Breastfeeding a premature baby is a tough job of importance that cannot be minimized. Should your feeding relationship include your own breast milk, donor milk, formula, or a combination, the whole journey will be a meaningful and deeply nourishing one for you and your baby.
This aspect of raising your baby may not have gone exactly as planned or imagined, but remember that unexpected adjustments are a normal part of the feeding routine. Feelings of sadness, disappointment, or fear are valid and worth discussing with supportive loved ones who can be motivated to help you breastfeed despite facing obstacles related to prematurity.
Who Has Premature Babies?
The prevalence of prematurity has been rising, with now 1 in 8 U.S. babies born at any point prior to 37 weeks of gestation. Factors found at greater incidence among those having a premature baby include:
- Previous premature birth
- Carrying multiples
- Uterine or cervical problems
- Chronic high blood pressure
- Cigarette use
- Alcohol use
- Mothers under age 18 or over age 30
- Lack of or delayed prenatal care
- Poor nutritional status
- Untreated infections
Not Always Truths
How many of these statements do you think are true about preemies?
- Premature babies need to be in incubators.
- Premature babies all need fortifiers.
- Premature babies cannot go to the breast until they are at 34 weeks gestation.
- Mothers of premature babies need to use nipple shields to get their babies latched on well and getting milk well.
- Premature babies need to learn to take a bottle which teaches them how to suck.
- Premature babies get tired at the breast.
- Test weighing (weighing the baby before and after a feeding) is a good way of knowing how much milk the baby got at a feeding.
- Premature babies need to continue getting fortifiers once they leave hospital.
According to Dr. Jack Newman, they’re all myths about premature babies and breastfeeding. He elaborates upon each one here.
That all said, premature babies often do have early difficulties with latching and/or being strong enough to transfer a sufficient amount of milk. Babies born before 32 weeks may struggle greatly with coordinating sucking, swallowing, and breathing.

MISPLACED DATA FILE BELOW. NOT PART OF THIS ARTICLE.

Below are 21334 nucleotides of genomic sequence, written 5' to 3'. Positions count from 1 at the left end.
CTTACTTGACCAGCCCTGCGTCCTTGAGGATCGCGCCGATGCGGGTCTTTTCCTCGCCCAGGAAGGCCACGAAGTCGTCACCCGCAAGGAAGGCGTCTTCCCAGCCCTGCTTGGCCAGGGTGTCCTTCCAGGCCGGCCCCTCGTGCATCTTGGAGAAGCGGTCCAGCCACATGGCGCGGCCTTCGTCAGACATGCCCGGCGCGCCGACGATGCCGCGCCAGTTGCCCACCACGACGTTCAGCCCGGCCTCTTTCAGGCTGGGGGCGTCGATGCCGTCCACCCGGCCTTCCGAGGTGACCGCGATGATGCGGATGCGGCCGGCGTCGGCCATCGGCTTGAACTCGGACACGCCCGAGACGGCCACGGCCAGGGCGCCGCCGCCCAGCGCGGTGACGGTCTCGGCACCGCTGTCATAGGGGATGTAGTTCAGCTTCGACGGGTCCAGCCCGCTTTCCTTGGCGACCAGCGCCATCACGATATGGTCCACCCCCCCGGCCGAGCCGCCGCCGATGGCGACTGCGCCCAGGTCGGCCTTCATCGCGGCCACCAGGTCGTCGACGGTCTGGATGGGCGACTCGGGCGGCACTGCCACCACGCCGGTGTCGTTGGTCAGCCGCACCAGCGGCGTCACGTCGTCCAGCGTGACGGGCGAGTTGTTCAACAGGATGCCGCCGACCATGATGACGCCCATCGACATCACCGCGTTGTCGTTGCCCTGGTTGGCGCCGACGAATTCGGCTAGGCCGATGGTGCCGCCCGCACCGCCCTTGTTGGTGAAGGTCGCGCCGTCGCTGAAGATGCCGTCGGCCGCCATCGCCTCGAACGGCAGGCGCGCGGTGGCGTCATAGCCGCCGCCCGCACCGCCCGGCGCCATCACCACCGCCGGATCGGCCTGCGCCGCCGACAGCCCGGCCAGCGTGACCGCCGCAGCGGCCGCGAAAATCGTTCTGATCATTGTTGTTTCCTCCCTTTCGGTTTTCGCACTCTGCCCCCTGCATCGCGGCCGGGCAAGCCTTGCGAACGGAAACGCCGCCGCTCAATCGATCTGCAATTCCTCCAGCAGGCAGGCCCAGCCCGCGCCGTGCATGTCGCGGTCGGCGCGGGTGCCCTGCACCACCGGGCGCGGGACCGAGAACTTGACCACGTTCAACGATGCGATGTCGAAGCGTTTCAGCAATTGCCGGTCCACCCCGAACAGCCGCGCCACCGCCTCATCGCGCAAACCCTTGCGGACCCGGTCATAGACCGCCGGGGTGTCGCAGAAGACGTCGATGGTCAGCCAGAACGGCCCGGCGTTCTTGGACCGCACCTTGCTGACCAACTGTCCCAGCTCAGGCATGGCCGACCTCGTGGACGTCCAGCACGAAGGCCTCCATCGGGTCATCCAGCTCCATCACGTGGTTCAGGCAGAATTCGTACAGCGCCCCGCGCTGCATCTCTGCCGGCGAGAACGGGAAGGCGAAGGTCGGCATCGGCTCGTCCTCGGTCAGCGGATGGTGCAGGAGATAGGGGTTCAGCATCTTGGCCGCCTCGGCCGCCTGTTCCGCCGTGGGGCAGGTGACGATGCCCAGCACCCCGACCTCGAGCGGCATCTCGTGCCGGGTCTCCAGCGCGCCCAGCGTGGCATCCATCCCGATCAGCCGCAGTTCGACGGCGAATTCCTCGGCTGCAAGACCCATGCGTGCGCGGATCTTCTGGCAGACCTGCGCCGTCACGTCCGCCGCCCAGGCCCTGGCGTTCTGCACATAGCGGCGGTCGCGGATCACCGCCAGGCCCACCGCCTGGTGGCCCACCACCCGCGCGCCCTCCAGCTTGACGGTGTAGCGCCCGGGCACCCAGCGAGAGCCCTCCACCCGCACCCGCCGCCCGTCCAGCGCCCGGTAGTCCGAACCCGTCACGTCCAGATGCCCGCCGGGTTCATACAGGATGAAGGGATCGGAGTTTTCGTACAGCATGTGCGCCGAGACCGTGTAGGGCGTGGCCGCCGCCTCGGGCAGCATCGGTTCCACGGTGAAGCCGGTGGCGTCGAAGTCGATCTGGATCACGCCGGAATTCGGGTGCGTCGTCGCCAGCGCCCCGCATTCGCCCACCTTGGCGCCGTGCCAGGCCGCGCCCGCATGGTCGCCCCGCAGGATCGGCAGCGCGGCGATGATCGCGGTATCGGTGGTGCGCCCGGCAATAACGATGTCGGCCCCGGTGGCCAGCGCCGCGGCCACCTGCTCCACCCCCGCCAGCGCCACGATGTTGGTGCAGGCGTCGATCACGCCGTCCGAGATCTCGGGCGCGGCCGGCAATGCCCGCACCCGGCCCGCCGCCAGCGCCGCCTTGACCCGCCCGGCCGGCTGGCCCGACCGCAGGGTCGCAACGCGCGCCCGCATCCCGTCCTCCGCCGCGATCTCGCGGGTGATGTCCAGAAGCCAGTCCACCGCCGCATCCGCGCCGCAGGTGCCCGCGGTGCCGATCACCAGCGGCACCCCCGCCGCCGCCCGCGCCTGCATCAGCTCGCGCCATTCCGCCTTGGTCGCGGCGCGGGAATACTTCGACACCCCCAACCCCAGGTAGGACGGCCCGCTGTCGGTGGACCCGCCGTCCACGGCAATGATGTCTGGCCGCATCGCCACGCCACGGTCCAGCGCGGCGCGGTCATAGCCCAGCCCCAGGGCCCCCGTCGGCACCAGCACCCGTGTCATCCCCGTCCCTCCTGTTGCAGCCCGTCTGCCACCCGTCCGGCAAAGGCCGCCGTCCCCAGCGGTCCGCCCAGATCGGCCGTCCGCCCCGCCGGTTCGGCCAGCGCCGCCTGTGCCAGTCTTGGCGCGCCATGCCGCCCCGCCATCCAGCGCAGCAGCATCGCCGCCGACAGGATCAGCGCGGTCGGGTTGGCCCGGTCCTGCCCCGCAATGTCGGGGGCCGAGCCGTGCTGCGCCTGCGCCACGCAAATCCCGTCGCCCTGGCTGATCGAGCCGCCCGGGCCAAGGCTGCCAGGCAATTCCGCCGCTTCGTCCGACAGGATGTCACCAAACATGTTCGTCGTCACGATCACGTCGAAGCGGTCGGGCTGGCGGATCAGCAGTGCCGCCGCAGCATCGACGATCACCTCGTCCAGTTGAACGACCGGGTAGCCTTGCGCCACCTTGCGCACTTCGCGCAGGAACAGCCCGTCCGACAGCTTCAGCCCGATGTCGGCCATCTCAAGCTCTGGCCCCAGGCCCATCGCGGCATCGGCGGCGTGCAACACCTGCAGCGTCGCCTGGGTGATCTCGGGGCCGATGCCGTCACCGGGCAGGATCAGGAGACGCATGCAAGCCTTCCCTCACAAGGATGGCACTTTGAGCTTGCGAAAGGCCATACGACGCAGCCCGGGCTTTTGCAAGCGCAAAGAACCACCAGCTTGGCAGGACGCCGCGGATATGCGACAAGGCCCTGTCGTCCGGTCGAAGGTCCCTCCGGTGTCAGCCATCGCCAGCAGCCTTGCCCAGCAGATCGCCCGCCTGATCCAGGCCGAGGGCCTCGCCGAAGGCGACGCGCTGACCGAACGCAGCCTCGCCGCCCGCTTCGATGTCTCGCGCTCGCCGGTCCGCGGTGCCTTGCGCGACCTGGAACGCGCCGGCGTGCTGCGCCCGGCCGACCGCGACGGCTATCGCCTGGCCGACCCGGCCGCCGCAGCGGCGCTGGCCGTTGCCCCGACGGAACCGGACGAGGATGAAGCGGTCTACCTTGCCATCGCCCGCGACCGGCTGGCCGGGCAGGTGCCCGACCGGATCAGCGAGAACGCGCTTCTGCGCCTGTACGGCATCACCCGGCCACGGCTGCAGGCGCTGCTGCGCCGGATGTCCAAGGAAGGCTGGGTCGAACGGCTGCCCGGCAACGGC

Premature Breast Milk
Premature babies need the benefits of breast milk and breastfeeding even more than full-term ones without medical problems.
For the first few weeks, premature breast milk will be higher in protein and minerals like salt, plus different types of easily digestible fats. The milk produced in the first few days contains high concentrations of antibodies to help baby ward off infections. This is nature’s design for providing your individual baby with exactly what he or she needs at this time in their development.
Though donor milk is a great option, keep in mind that pasteurization removes the infection-fighters in fresh milk so try to pump your own milk for your preemie if possible and prioritize alternative feeding methods over bottles.
Even if baby is not yet capable of nursing, expressing breast milk between feeds can help boost and maintain a solid milk supply for when baby reaches that milestone. Pump early, often, and well!
- First get acquainted with G-tubes/NG-tubes. Understand the pros and cons and incidences when feeding tubes are medically warranted.
- Ask the hospital to loan a hospital-grade pump. Check with insurance about covering a supplemental full-size electric pump.
- Consider combining hand expression with pumping to maximize milk production.
- Make an appointment with an IBCLC or other lactation specialist early on to create a personalized feeding plan.
- The first round with a pump should ideally be within 6 hours of birth.
- While baby is in NICU, it’s recommended to pump often enough to mimic a newborn’s typical nursing pattern (8-10 times per 24 hour period, every 2-3 hours during the day and 3-4 hours at night or during work).